You can review the Python docs on types and operations to see what kinds of operations can be run on different object types.

Notice now that the output is not automatically printed.

jan_precip = 0.70

jan_precip *= 25.4

To see the new value, you can call the variable name (e.g. jan_precip), or you can use the print statement (e.g. print(jan_precip)) to display the new value.

Using the print statement can be very helpful because then you can print multiple values.

For example, notice calling only the variable names (e.g. a, jan_precip, b), you are only shown the value of the last variable.


Using print(), you can print as many things as you want.


You can even combine the variables with a text string in a print statement by including a text string "text" within the print statement.

To do this, simply separate the text string from the object that is being printed using a comma ,.

print("January precipitation:", jan_precip)
January precipitation: 17.779999999999998

Notice that the word print does not show up the output. Instead, you simply see the result, without the parentheses or quotations for the text string.

You have now deliberately used your first **Python function!** Functions in Python are commands that can take inputs that are used to produce output.

You will learn more about functions later in this textbook, and you will use the print function a lot, as it can be very handy for viewing results and for communicating the status of your code.

Practice Your Python Skills

Data on average monthly precipitation for Boulder, Colorado provided by the U.S. National Oceanic and Atmospheric Administration (NOAA).

MonthPrecipitation (inches)

Test your Python skills to:

  1. Create new variables for monthly average precipitation values (inches) for Boulder, CO for January through December.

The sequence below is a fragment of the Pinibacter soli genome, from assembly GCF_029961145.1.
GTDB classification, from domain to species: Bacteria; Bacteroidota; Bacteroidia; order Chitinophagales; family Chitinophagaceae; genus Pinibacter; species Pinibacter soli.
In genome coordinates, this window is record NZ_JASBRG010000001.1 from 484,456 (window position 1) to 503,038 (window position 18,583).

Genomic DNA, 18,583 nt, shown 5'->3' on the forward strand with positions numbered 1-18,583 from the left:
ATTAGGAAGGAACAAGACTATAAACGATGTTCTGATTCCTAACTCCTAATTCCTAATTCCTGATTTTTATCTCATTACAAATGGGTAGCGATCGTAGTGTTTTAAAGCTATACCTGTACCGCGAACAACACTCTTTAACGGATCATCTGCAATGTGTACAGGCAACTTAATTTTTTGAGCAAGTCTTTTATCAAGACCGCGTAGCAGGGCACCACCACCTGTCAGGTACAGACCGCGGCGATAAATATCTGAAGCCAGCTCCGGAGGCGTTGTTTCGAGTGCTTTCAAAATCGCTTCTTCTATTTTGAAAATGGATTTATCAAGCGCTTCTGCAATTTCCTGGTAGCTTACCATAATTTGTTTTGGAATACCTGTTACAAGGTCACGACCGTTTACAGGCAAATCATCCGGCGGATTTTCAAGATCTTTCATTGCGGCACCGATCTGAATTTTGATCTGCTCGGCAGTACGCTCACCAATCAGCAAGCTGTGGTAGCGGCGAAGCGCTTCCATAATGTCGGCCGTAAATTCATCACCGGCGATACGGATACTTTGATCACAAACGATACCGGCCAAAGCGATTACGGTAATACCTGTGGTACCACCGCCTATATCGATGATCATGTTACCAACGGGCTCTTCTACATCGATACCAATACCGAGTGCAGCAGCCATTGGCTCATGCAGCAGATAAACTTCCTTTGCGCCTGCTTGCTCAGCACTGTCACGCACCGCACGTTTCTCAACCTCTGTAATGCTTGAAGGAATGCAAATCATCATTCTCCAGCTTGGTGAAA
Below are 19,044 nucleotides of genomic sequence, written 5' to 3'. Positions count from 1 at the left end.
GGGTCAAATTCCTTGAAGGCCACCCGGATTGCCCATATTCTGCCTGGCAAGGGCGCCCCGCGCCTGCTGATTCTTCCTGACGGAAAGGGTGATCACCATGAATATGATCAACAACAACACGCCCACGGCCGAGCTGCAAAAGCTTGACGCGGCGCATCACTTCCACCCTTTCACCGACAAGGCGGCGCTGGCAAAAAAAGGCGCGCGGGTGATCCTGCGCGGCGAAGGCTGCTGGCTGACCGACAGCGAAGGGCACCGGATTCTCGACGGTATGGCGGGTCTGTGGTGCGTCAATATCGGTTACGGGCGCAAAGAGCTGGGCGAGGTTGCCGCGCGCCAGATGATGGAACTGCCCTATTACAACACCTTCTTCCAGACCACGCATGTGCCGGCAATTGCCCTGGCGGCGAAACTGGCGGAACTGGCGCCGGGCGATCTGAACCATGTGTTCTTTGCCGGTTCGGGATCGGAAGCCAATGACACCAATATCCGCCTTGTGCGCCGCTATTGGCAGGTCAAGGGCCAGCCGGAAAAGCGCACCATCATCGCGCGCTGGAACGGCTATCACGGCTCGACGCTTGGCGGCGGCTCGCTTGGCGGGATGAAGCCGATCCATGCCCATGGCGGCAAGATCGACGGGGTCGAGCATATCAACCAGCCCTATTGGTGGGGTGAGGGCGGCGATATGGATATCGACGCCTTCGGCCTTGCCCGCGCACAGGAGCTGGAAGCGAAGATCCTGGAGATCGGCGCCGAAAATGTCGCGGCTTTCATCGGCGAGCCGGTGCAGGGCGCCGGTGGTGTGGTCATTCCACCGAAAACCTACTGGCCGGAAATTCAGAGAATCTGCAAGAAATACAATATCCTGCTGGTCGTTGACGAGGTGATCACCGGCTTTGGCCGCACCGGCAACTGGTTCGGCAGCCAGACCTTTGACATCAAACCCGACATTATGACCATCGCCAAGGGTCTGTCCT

2. Use the appropriate arithmetic operator to convert the monthly variables for jan to dec from inches to millimeters (1 inch = 25.4 mm).

  3. Create a list that contains the converted monthly average precipitation values in millimeters. Print your list (hint: print(list_name)).

  4. Create a list that contains the month names from the table above.

[17.779999999999998, 19.049999999999997, 46.99, 74.422, 77.46999999999998, 51.308, 49.022, 41.148, 46.736, 33.274, 35.306, 21.336]

Challenge Your Python Skills

Modify the following code to create a plot of your data:

# Import necessary plot package
import matplotlib.pyplot as plt

# Plot monthly precipitation values
fig, ax = plt.subplots(figsize=(10, 10))
ax.bar(listname_months, listname_precip, color="blue")
ax.set(title="Add plot title here.",
       xlabel="Add x axis label here.", ylabel="Add y axis label here.");

Customize this plot by:

  1. Replacing listname_months and listname_precip with the names of the lists that you created.
  2. Change the color of the plot to aqua.
  3. Update the text for the titles and axes labels.
  4. Modifying the values in figsize=(10, 10) to change the size of your plot.

For your titles and labels, be sure to think about the following pieces of information that could help someone easily interpret the plot:

  • geographic coverage or extent of data.
  • duration or temporal extent of the data.
  • what was actually measured and/or represented by the data.
  • units of measurement.